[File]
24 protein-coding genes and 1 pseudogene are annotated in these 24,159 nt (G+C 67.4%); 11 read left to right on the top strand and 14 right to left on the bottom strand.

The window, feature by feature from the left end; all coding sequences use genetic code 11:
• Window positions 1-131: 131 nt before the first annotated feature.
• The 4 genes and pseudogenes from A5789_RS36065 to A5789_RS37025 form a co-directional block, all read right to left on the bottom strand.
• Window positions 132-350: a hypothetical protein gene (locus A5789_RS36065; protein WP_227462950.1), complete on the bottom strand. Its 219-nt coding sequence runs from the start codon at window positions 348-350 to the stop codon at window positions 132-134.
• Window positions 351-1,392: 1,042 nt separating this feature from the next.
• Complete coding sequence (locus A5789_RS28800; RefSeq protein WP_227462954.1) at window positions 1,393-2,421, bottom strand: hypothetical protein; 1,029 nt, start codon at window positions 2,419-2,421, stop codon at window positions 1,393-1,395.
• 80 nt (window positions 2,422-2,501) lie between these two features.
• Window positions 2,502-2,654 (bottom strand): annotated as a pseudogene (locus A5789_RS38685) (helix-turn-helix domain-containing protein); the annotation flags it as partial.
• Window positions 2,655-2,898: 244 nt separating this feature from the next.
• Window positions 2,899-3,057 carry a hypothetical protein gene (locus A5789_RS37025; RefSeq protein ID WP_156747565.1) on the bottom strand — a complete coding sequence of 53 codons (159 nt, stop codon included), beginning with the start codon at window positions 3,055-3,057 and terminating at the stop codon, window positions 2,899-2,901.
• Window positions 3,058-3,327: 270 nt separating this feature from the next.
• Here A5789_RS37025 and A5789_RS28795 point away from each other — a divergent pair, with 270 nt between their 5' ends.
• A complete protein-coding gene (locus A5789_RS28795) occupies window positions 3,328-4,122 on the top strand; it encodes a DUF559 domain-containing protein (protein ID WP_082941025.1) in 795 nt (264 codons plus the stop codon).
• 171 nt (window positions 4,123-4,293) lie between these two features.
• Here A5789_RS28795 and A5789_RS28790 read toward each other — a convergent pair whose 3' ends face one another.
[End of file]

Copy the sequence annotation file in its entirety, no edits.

24 protein-coding genes and 1 pseudogene are annotated in these 24,159 nt (G+C 67.4%); 11 read left to right on the top strand and 14 right to left on the bottom strand.

The window, feature by feature from the left end; all coding sequences use genetic code 11:
• Window positions 1-131: 131 nt before the first annotated feature.
• The 4 genes and pseudogenes from A5789_RS36065 to A5789_RS37025 form a co-directional block, all read right to left on the bottom strand.
• Window positions 132-350: a hypothetical protein gene (locus A5789_RS36065; protein WP_227462950.1), complete on the bottom strand. Its 219-nt coding sequence runs from the start codon at window positions 348-350 to the stop codon at window positions 132-134.
• Window positions 351-1,392: 1,042 nt separating this feature from the next.
• Complete coding sequence (locus A5789_RS28800; RefSeq protein WP_227462954.1) at window positions 1,393-2,421, bottom strand: hypothetical protein; 1,029 nt, start codon at window positions 2,419-2,421, stop codon at window positions 1,393-1,395.
• 80 nt (window positions 2,422-2,501) lie between these two features.
• Window positions 2,502-2,654 (bottom strand): annotated as a pseudogene (locus A5789_RS38685) (helix-turn-helix domain-containing protein); the annotation flags it as partial.
• Window positions 2,655-2,898: 244 nt separating this feature from the next.
• Window positions 2,899-3,057 carry a hypothetical protein gene (locus A5789_RS37025; RefSeq protein ID WP_156747565.1) on the bottom strand — a complete coding sequence of 53 codons (159 nt, stop codon included), beginning with the start codon at window positions 3,055-3,057 and terminating at the stop codon, window positions 2,899-2,901.
• Window positions 3,058-3,327: 270 nt separating this feature from the next.
• Here A5789_RS37025 and A5789_RS28795 point away from each other — a divergent pair, with 270 nt between their 5' ends.
• A complete protein-coding gene (locus A5789_RS28795) occupies window positions 3,328-4,122 on the top strand; it encodes a DUF559 domain-containing protein (protein ID WP_082941025.1) in 795 nt (264 codons plus the stop codon).
• 171 nt (window positions 4,123-4,293) lie between these two features.
• Here A5789_RS28795 and A5789_RS28790 read toward each other — a convergent pair whose 3' ends face one another.